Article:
"Matt is excellent," says Dr. Suzanne Chabaud, a New Orleans psychologist who specializes in OCD and hoarding and often works with Paxton on Hoarders . Chabaud points out that because hoarding is a mental disorder, a cleanup process is more about psychology than cleaning. "Matt has walked into land mines in the past and knows what to do and not to do," she says. "He's learned so many things that are close to what a psychotherapist would do."
For example, Paxton won't take a job unless the hoarder is on board. Typically, he hears from family members — an adult child, for example, who needs help cleaning a mother's house. Usually family members are worried and frustrated. They want Paxton to help with the home. But he explains that the cleanup must include helping the hoarder, who needs therapy, family support and lots of patience. If the family wants to clean the house without the hoarder's consent or participation, Paxton says no.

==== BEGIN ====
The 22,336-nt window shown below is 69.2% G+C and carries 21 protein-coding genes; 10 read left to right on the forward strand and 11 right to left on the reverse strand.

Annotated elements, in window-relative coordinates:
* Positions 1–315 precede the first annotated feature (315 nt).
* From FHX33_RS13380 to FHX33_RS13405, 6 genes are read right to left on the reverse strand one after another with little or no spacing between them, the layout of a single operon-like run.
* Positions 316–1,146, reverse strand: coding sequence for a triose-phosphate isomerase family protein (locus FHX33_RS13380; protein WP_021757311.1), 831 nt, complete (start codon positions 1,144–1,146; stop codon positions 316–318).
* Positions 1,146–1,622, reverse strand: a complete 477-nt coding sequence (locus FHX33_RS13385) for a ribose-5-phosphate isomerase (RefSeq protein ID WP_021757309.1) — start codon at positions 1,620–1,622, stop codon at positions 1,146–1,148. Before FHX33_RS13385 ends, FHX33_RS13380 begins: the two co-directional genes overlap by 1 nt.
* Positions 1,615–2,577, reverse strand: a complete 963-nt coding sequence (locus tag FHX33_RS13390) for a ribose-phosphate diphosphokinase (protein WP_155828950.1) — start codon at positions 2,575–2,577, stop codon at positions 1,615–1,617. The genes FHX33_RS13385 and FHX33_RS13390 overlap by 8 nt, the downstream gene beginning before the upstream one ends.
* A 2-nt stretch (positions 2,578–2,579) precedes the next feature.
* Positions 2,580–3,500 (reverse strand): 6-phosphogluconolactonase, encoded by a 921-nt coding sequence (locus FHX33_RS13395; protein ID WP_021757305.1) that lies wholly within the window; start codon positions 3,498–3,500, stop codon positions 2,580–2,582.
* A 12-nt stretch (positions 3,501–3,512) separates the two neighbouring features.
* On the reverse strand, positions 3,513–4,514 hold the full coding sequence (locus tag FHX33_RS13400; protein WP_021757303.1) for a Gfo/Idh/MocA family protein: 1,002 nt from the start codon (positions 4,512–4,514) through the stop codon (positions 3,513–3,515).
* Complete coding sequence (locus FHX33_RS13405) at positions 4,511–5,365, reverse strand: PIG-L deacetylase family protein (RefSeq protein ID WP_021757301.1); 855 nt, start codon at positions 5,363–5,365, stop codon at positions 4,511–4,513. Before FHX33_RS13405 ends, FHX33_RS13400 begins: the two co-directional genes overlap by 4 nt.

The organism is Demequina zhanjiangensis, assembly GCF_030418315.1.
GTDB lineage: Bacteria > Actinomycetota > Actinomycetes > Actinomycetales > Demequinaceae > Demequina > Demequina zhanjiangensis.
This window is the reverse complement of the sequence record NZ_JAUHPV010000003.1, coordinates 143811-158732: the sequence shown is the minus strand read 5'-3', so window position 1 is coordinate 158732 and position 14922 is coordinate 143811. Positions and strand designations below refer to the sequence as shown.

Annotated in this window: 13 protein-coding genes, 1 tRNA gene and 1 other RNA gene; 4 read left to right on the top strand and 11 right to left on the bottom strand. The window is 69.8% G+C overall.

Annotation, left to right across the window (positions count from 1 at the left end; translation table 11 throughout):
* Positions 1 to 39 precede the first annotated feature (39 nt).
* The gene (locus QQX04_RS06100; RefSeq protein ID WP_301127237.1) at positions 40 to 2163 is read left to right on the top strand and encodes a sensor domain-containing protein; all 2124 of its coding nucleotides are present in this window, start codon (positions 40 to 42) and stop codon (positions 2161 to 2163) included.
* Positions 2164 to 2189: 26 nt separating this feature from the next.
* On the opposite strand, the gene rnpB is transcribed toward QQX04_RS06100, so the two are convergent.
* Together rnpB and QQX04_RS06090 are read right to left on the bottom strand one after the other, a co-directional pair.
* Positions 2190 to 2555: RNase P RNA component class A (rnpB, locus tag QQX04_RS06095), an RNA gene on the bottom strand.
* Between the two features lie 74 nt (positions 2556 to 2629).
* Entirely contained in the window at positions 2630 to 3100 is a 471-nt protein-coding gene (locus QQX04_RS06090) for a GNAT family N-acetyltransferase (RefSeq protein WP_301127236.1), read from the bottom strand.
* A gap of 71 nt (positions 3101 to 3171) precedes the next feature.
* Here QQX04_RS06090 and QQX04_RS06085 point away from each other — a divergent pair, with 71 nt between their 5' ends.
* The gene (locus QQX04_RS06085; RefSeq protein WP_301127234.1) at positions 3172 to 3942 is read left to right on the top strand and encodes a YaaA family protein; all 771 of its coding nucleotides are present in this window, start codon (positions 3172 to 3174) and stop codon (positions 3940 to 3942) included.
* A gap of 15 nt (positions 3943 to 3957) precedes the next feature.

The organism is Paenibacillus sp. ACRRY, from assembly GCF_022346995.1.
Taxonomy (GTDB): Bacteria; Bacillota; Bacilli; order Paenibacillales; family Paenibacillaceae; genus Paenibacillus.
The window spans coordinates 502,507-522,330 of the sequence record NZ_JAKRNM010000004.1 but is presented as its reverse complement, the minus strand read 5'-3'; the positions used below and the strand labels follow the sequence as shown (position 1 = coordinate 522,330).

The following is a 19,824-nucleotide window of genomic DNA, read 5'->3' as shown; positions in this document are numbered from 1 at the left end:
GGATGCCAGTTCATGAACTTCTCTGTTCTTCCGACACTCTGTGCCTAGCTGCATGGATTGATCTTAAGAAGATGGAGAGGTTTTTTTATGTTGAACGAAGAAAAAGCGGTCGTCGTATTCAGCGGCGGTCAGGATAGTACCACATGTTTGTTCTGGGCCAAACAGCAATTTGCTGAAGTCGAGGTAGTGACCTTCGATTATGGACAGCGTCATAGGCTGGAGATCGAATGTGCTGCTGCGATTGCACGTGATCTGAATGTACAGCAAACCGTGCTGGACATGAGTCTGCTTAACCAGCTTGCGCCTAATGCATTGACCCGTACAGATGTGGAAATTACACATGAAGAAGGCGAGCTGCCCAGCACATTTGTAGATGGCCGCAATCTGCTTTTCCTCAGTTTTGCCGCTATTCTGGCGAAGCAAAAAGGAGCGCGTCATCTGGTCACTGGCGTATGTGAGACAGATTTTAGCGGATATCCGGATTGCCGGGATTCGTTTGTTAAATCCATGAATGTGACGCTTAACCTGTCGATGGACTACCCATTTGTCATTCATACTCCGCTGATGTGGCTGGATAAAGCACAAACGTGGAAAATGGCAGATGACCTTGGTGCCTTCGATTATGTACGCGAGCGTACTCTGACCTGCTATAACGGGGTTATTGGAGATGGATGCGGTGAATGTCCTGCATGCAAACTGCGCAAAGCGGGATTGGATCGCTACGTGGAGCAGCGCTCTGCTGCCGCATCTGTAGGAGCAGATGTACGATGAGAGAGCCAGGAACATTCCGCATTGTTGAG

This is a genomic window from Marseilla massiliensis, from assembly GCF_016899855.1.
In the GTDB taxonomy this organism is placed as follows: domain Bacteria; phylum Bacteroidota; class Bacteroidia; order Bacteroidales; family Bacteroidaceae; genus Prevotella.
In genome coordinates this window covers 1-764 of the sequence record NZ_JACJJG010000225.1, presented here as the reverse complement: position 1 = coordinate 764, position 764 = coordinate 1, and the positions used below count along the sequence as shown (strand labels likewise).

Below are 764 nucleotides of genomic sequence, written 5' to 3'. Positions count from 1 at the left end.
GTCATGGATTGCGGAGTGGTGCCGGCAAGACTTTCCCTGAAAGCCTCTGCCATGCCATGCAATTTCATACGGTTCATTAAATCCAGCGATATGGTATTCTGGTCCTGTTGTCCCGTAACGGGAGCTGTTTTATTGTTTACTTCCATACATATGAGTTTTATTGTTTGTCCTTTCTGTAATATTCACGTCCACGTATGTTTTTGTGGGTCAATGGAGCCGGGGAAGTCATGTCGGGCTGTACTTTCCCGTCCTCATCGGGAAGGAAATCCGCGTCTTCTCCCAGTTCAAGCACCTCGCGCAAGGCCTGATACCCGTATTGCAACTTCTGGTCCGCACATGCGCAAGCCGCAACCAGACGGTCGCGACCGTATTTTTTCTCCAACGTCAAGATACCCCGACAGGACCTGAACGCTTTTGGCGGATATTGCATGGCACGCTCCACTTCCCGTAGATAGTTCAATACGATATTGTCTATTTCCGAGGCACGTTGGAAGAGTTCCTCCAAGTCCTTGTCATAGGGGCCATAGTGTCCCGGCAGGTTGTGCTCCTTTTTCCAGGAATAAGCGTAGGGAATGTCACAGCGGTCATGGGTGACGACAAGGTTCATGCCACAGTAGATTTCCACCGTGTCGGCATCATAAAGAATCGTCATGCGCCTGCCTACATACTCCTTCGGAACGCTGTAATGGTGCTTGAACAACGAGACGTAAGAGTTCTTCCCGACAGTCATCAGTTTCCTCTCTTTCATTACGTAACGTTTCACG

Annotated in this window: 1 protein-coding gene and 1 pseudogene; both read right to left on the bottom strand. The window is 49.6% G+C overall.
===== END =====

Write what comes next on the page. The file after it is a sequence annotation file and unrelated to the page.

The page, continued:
One day in June, Paxton visited a house in Ashland to evaluate it for a cleanup. After arriving, he met outside with a social worker who was trying to decide whether to remove the three school-aged children living there.
Like a lot of hoarder houses, this one was surrounded by a yard that reeked of dog waste, urine and rotting food. Paxton waded through muck and around old furniture and bags of trash to get to the backdoor. It was propped open, allowing the family cats to slink in and out.
Inside, the kitchen stank. The sink was full of greasy brown water, and pots and plates of rotting food cluttered the countertop. Above the sink hung a spiral of flypaper, dead flies stuck to it three deep while live ones circled. Cobwebs that had entrapped now-dead cockroaches clung to corners. Paxton crunched across the littered floor and into the living room.